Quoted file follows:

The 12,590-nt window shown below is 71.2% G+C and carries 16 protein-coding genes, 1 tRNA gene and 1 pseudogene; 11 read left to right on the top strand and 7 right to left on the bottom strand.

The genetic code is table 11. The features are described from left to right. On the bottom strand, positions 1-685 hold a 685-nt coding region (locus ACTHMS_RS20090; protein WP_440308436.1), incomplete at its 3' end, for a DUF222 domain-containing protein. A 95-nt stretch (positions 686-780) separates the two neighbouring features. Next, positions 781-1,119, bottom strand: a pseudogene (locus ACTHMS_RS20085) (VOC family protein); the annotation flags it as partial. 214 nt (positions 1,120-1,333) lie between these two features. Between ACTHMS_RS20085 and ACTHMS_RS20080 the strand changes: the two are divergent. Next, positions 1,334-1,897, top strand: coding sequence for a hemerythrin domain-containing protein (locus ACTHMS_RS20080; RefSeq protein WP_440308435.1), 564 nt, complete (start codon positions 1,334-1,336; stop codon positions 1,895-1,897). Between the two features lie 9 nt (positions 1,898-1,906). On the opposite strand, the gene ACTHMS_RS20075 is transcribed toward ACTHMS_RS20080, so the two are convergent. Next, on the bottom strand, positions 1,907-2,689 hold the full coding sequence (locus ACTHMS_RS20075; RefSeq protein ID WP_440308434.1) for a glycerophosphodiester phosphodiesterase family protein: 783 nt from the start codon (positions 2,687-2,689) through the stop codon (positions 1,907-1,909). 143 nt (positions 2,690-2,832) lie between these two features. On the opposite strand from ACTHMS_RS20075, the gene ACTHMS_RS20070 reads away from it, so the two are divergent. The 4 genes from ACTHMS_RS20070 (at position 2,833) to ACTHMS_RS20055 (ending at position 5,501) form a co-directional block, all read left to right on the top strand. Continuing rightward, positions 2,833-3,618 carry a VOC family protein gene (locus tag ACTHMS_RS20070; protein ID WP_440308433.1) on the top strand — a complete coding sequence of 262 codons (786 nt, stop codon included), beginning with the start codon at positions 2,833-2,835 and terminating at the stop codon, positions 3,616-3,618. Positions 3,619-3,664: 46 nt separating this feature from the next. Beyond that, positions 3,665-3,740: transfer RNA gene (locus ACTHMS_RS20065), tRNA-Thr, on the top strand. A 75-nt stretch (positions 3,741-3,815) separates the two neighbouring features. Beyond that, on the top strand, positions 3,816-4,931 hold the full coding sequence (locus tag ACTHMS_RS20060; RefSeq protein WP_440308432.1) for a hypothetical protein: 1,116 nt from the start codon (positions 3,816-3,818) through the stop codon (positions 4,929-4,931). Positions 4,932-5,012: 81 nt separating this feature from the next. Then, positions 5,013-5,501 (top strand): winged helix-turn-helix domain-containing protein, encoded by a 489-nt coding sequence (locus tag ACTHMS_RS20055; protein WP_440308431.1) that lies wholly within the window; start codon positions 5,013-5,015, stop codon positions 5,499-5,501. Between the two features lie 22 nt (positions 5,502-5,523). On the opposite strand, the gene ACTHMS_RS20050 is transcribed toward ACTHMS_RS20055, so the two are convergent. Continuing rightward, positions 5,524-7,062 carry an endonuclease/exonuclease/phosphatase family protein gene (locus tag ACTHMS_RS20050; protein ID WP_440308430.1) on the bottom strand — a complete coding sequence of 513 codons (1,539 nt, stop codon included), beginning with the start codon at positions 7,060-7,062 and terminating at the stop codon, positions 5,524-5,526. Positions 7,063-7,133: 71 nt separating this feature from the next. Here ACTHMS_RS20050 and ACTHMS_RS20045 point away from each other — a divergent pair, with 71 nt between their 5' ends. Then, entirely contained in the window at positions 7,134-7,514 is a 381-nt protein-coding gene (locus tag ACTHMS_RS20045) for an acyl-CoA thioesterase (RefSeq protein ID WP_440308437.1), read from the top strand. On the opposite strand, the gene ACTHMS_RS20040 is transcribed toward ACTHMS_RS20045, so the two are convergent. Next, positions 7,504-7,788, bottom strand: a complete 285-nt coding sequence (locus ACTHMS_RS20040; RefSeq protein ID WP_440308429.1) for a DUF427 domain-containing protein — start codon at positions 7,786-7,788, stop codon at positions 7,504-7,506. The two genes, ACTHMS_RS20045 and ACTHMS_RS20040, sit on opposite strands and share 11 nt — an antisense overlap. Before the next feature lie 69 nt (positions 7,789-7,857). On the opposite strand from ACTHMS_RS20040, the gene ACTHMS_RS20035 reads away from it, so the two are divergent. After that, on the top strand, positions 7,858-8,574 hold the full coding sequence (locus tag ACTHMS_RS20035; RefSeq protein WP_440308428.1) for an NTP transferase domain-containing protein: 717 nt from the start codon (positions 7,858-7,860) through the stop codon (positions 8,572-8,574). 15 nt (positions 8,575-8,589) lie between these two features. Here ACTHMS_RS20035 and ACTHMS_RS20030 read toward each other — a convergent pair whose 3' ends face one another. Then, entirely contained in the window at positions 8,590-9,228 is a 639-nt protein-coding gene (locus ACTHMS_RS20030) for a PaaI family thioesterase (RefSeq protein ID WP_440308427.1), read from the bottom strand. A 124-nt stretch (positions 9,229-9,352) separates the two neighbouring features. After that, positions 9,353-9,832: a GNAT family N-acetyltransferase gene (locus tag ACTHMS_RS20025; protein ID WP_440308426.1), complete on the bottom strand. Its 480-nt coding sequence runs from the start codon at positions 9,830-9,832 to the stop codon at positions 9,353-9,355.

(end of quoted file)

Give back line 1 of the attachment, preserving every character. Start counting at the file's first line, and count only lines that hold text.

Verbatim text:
The 12,590-nt window shown below is 71.2% G+C and carries 16 protein-coding genes, 1 tRNA gene and 1 pseudogene; 11 read left to right on the top strand and 7 right to left on the bottom strand.